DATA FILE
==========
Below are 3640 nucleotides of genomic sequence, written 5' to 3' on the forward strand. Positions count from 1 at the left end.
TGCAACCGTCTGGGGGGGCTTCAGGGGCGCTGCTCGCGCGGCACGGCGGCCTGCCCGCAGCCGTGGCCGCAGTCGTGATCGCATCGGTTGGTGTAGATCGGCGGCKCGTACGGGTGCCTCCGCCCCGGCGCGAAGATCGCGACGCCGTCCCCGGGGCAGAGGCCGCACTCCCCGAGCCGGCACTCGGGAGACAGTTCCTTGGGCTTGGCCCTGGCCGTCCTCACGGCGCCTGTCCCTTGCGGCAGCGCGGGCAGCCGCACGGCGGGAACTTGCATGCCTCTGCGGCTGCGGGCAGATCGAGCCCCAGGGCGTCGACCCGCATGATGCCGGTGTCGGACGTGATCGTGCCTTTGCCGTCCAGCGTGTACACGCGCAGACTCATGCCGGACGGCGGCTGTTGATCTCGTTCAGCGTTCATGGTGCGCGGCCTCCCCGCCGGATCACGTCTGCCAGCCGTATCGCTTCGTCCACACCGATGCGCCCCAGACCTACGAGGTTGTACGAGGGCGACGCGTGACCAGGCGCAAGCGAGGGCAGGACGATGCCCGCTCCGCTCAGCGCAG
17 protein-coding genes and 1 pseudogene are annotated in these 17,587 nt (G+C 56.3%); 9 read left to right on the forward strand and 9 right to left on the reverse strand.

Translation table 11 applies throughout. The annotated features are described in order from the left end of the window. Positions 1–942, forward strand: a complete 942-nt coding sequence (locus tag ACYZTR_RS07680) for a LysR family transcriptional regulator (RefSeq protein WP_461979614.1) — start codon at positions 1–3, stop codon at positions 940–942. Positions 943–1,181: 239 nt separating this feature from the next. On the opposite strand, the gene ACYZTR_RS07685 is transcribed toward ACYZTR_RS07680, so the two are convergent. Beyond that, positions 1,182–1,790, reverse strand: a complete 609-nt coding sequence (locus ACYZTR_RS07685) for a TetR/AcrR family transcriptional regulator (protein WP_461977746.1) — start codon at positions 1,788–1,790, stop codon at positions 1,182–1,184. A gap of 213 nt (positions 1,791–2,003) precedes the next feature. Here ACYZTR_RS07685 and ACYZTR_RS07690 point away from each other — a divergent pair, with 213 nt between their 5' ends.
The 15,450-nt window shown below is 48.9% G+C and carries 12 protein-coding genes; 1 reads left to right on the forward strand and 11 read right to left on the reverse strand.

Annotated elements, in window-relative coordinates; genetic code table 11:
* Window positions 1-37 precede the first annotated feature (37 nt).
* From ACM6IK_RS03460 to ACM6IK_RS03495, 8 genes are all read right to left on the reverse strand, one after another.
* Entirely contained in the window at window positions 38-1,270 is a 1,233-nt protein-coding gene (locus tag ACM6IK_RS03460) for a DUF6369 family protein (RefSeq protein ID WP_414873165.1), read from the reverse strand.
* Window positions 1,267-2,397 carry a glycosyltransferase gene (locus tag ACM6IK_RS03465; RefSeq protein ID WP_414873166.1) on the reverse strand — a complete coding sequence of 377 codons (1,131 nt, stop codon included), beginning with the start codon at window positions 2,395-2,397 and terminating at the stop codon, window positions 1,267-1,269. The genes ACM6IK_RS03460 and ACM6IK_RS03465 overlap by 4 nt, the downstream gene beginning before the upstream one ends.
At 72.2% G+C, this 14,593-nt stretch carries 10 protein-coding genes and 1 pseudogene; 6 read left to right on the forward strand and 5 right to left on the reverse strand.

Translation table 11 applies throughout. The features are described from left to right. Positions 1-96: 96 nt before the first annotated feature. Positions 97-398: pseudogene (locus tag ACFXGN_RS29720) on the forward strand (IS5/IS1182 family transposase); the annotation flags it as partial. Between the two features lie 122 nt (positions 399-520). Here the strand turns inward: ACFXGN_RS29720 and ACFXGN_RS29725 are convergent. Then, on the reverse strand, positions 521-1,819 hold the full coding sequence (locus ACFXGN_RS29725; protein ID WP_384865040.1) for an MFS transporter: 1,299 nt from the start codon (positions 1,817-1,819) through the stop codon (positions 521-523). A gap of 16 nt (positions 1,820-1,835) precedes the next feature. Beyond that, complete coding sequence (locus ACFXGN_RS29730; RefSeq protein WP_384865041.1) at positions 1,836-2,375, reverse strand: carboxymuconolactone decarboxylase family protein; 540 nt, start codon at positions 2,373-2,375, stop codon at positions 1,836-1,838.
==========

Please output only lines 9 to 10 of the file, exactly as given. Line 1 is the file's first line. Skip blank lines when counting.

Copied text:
* Entirely contained in the window at window positions 38-1,270 is a 1,233-nt protein-coding gene (locus tag ACM6IK_RS03460) for a DUF6369 family protein (RefSeq protein ID WP_414873165.1), read from the reverse strand.
* Window positions 1,267-2,397 carry a glycosyltransferase gene (locus tag ACM6IK_RS03465; RefSeq protein ID WP_414873166.1) on the reverse strand — a complete coding sequence of 377 codons (1,131 nt, stop codon included), beginning with the start codon at window positions 2,395-2,397 and terminating at the stop codon, window positions 1,267-1,269. The genes ACM6IK_RS03460 and ACM6IK_RS03465 overlap by 4 nt, the downstream gene beginning before the upstream one ends.